UCLA graduate student Michael LaCour published a study in Science magazine last December, suggesting that people who opposed or were on the fence about same-sex marriage can be convinced – cajoled, coerced – to change their minds after having a conversation with a gay or lesbian canvasser.
And, the research suggested, those changed opinions lasted, and spread.
Here’s the scenario: Someone shows up at your door, asks you up front – on a scale of one to ten –what your opinion is on a social issue… you have a chat about it for a few minutes at the door… and then they ask for that number again.
And here’s why it’s a big deal: It was published in a major research journal, it’s been pointed to as an example of a big societal shift, and it’s been reported all over the place, including in a recent episode of public radio’s ‘This American Life’.
But other doctoral graduates and students at the University of California-Berkeley pointed out irregularities in the research.
And when LaCour’s partner, prominent researcher Donald Green, became aware of those irregularities, he contacted This American Life to retract the study that the episode was based upon.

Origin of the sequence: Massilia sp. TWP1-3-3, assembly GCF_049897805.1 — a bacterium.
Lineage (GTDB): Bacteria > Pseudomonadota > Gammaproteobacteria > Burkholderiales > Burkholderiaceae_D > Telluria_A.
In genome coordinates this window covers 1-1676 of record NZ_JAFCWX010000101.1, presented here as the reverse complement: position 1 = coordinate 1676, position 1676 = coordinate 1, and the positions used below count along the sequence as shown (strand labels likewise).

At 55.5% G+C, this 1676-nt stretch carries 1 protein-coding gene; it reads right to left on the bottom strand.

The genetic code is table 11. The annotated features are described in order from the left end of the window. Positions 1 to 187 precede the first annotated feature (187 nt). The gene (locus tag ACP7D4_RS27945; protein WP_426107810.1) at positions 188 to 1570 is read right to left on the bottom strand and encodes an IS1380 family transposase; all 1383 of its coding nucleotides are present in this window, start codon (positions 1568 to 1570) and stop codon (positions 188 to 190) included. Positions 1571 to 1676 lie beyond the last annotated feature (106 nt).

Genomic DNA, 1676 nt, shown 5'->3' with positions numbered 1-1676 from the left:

In an interview with NPR, Green said there’s a lot of blame to go around.
“Quite a bit of blame I think. You know,” he said.
“I should have been the one to have noticed this. And looking back on it, I wasn’t suspicious enough,” Green added.
This isn’t the first time LaCour’s been accused of lying. He also said he got nearly $800,000 in grants, which he reportedly didn’t. And he cited a teachers’ award on his Curriculum Vitae that he actually didn’t win.
UCLA is investigating the accusations and retractions. In the meantime, LaCour’s doctorate, and a recent offer of a teaching job at Princeton, all hang in the balance.
We reached out to LaCour for comment, but he hasn’t responded to our interview request.
Both joined me for a conversation about flawed research, whether it was a small incident that turned into something much bigger, and the ramifications for the issue of marriage equality.